More Swatches

No really…swatches are all I’m knitting these days.

I’ve probably explained this before, but for me a book usually goes 1) have an idea, 2) source yarn, 3) swatch and write patterns, 4) send yarn and patterns off to magical stunt knitters to turn into projects, 5) get the patterns into proper book format and have them edited, 6) get projects back and take photos, 7) more editing, 8) printing.  Now there’s more to it than that (I left out the traditional ‘all my ideas are crap’ crisis that invariably happens somewhere in the middle), and there’s some overlap (for example, a few of the pieces for Curls 3 are actually already finished while the last few patterns haven’t yet been written).  But that’s the general process.  And now? Now I’m in that swatch swatch swatch and write patterns stage.

One of the swatches I’m totally happy with (meaning it’s ready to move onto being knit and formatted and edited and generally made official) is this giant cable in Bijou Basin Ranch’s Tibetan Dream.  I’m a sucker for a big cable, and this one goes together in a sort of unusual way that’s a lot of fun to do.

And I’m also loving this simple little bit of magic in Miss Babs Sojurn. The yarn is so amazing I didn’t want to mess around with it too much…just that simple little braided line is enough (plus you get to feel all clever for making your knitting turn and go sideways…I promise it’s not as tricky as it looks).

They either are or will soon be with knitters, and I’ll be working on cooking up schemes for more of the yarns.  If you want to check them out (or see the earlier swatches), you can find all the Curls 3 posts here.

Good Mail (once again!)

So when I told you the yarn for Curls 3 was going to be awesome, I really did mean it!  I don’t think I’ve ever assembled quite such a colorful bunch, but I’m totally loving it!

Here we’ve got Tibetan Dream by Bijou Spun in Lilac Ombre (this is the yarn I showed you when we talked about how to get the kinks out of caked yarn…take a look at this and compare it to the pictures in that post to see what a difference it makes).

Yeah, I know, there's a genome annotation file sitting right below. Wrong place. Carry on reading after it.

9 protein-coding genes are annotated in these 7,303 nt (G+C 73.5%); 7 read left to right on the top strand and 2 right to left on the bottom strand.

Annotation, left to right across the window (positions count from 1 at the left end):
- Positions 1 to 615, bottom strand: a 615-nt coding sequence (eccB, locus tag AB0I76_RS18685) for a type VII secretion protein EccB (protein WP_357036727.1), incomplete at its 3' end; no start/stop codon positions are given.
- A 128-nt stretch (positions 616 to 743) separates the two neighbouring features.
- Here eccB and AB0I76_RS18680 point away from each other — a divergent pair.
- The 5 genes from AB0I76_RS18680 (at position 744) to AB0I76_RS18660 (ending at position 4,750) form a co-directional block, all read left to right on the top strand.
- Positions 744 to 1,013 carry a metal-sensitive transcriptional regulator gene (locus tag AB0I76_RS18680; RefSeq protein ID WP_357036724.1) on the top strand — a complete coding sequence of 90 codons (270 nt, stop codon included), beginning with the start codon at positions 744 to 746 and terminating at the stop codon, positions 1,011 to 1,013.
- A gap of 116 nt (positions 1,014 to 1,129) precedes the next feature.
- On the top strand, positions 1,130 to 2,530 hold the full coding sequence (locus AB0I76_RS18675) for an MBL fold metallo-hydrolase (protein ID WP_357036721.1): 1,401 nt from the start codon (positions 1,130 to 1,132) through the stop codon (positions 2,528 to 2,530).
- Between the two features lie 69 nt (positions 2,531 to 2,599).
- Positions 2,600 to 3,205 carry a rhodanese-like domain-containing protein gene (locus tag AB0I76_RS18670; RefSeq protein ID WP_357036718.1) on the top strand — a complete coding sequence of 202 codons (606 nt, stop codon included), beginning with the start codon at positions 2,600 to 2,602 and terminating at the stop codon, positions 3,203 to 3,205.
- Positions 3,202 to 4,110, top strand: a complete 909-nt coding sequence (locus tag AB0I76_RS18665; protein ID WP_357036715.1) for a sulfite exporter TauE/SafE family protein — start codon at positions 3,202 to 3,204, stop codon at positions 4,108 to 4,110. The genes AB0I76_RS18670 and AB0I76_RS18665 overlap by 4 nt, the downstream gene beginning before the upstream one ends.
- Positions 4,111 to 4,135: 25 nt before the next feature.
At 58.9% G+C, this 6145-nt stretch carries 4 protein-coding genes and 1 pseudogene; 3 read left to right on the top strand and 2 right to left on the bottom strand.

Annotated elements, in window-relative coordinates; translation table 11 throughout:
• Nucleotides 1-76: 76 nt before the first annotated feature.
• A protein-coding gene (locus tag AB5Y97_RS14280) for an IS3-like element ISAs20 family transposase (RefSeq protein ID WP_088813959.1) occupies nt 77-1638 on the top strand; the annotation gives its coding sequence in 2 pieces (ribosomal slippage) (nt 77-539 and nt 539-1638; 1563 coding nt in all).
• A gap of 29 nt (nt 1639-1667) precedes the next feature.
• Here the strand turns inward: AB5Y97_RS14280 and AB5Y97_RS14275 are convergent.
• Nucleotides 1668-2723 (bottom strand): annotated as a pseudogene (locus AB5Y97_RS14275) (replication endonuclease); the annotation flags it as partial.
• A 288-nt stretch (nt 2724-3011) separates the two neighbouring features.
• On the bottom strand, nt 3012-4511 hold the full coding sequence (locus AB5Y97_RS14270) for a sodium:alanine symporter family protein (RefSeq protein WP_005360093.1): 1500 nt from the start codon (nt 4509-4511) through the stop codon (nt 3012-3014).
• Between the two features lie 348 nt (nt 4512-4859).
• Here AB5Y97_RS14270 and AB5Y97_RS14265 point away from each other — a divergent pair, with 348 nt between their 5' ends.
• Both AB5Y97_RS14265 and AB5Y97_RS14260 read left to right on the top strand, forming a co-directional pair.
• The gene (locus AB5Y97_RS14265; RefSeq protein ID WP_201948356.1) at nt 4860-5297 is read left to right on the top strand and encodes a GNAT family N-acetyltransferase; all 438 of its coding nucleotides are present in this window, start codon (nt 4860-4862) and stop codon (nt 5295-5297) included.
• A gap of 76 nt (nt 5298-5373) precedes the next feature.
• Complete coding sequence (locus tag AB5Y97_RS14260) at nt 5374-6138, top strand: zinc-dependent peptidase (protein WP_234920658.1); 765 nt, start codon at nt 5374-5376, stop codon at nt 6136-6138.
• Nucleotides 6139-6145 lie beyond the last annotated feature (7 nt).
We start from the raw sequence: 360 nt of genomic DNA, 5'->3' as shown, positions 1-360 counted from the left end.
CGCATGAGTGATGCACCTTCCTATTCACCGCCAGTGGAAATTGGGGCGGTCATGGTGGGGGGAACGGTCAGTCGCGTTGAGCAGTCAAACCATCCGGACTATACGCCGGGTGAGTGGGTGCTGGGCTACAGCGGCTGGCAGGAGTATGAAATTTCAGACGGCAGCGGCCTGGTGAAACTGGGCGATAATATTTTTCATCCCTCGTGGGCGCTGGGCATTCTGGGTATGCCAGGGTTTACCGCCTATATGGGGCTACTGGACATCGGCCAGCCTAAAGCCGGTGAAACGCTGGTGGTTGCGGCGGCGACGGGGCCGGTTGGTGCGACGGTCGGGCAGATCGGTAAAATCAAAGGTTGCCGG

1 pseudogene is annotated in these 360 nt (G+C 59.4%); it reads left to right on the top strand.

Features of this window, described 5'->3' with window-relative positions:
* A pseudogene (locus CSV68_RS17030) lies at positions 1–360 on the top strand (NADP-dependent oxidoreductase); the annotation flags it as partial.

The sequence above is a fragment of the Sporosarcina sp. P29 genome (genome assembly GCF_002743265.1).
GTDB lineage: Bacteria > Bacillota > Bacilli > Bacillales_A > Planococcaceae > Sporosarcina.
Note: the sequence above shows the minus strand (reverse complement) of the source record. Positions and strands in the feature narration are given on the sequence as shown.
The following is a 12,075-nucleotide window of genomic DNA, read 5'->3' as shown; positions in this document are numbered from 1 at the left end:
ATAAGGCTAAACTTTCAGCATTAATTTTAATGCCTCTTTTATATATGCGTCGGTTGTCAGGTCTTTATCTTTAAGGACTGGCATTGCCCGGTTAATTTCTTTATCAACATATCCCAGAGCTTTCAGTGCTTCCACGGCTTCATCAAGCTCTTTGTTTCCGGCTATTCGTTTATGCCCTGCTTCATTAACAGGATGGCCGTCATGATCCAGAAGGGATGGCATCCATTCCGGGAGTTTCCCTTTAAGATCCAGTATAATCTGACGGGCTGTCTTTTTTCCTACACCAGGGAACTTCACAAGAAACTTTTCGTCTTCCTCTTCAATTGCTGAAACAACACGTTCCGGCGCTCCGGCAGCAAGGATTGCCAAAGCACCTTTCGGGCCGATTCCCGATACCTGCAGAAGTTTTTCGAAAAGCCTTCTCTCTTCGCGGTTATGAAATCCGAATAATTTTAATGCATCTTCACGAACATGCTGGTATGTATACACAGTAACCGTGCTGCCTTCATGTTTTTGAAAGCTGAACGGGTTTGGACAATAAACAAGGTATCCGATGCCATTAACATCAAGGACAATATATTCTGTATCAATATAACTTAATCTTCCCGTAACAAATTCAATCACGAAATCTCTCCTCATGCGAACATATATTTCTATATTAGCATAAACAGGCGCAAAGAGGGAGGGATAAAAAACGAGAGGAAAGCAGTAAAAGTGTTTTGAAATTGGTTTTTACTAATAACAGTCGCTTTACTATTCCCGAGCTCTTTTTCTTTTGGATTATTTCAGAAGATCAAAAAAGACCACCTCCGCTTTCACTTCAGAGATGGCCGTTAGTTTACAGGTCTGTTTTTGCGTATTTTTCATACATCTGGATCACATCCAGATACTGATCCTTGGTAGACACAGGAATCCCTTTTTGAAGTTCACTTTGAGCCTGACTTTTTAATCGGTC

And this is Silky Victoraia by Blue Moon Fiber Arts in Sugar Plum Fairy Dust.  You can always trust Tina to nudge me ever further out of my color comfort zone (and to make me very happy about it along the way)!

If you want to check back in on all the Curls 3 yarns to date, you can find them over here, and we can take turns seeing who is more surprised to see me working with all these bright shiny colors!


I told you there would be some lacy business coming up, and you know I’m not the type to lead you astray (temptation, yes; astray, no)!


I suppose the pattern on this one may be a tiny bit too small scale to truly scratch the lace itch, but the result totally feels lacy to me.  Elle, sample knitter extraordinaire, said it reminds her of chain mail, which I totally get.  I sort of love the idea of a little wisp of knitting (and this is a silk/yak blend by Bijou Basin…wispy is exactly the word for it) as armor against the world.  I’m pretty sure that’s one of knitting’s superpowers!


Now that the books with goody bags have found their way to their new homes, I wanted to do a little post to show everyone what was in there (seriously, I’ve been getting questions from folks asking).  If you’re one of the folks who is waiting to open your package for some reason and doesn’t want the surprise spoiled, you should run away now!